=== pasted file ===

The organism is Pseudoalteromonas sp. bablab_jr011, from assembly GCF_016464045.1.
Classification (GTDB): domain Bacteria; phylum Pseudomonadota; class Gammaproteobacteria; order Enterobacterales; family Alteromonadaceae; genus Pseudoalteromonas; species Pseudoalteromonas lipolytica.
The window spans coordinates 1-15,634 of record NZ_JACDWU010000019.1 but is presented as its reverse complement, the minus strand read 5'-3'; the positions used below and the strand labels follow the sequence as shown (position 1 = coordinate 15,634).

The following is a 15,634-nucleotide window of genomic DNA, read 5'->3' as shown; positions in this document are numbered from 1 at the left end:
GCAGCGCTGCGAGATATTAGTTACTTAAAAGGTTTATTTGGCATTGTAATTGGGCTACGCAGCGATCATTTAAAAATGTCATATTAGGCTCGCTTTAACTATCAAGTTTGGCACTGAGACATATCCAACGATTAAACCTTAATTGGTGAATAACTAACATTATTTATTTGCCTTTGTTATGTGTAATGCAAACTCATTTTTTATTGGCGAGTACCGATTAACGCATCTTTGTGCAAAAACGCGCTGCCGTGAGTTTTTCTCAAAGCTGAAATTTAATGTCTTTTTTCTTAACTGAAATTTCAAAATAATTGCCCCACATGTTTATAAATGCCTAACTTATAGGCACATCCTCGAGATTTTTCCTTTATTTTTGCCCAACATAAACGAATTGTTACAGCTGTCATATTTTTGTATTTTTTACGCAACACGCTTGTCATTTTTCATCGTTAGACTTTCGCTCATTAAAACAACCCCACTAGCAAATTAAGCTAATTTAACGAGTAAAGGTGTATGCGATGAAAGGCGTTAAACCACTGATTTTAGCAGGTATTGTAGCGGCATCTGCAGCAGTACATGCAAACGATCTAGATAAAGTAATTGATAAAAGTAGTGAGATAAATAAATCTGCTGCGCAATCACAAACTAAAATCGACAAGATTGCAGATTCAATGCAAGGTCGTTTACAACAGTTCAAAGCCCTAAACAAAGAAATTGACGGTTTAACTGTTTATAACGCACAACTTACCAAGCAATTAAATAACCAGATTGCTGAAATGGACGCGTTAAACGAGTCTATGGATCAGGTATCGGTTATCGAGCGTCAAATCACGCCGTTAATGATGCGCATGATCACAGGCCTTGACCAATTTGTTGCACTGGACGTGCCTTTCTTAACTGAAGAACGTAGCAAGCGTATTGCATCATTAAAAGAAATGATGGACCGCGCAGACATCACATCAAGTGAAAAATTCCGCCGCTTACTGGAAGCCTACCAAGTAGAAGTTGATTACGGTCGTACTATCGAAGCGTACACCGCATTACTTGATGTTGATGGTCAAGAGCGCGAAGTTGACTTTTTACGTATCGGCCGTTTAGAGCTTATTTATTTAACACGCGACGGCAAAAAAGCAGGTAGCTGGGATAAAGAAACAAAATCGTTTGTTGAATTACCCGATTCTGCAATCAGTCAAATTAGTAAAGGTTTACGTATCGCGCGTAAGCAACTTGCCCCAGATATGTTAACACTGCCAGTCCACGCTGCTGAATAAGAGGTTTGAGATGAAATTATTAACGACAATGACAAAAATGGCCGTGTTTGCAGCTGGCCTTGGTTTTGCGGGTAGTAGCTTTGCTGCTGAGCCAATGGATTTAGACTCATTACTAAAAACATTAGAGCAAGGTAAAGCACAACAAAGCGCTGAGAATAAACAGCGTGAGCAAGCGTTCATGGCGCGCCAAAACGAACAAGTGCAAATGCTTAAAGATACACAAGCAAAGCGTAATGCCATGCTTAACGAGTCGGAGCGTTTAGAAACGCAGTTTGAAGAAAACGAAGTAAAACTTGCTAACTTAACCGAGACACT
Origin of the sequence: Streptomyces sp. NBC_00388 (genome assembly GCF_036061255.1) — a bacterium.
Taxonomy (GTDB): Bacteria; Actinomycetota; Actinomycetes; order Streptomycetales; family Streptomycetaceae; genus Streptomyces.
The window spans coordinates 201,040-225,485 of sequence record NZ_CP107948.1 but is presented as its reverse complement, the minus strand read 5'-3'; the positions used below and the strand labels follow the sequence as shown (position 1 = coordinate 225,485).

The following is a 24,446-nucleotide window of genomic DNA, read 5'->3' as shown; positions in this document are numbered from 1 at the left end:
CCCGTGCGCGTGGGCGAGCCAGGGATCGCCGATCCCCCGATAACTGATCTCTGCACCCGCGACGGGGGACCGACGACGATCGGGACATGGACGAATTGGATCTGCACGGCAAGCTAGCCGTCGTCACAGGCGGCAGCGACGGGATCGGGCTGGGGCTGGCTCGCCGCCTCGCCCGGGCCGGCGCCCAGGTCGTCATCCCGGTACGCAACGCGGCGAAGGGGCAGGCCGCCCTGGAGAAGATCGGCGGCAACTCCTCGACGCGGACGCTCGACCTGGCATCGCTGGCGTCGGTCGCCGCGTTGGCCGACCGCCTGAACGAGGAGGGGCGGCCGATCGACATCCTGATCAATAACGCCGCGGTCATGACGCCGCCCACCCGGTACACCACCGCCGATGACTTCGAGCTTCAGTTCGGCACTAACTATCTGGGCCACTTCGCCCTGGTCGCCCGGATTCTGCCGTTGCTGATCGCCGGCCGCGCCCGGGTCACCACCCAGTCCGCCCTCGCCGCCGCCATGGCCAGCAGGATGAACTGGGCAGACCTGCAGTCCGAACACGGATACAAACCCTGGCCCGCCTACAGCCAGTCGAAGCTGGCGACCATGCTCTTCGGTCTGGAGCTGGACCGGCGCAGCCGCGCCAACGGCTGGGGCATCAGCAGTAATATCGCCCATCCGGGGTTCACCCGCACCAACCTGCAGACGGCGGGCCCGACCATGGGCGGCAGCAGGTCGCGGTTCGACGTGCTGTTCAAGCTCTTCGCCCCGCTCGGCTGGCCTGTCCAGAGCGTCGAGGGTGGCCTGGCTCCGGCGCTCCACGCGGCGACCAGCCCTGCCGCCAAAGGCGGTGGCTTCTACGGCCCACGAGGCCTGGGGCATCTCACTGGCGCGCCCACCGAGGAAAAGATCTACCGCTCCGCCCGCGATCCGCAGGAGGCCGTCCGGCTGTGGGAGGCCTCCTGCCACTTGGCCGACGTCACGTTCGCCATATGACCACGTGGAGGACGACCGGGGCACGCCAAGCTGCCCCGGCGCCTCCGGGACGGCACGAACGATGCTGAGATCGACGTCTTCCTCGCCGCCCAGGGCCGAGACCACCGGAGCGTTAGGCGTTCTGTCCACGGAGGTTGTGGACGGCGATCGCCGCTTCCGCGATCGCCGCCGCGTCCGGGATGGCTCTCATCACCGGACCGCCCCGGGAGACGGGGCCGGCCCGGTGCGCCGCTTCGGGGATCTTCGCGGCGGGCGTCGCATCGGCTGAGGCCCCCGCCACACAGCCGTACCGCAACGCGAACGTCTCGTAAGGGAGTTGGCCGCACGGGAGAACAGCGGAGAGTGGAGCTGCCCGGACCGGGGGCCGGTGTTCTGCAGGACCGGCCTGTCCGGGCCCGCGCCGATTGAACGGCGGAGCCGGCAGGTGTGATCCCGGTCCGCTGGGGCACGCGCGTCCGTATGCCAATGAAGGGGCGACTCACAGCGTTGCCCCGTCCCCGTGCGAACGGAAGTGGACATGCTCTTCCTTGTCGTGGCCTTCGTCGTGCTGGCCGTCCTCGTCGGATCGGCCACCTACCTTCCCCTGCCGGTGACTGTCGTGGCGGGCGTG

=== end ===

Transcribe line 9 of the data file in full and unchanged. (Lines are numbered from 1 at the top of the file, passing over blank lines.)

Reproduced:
The following is a 24,446-nucleotide window of genomic DNA, read 5'->3' as shown; positions in this document are numbered from 1 at the left end: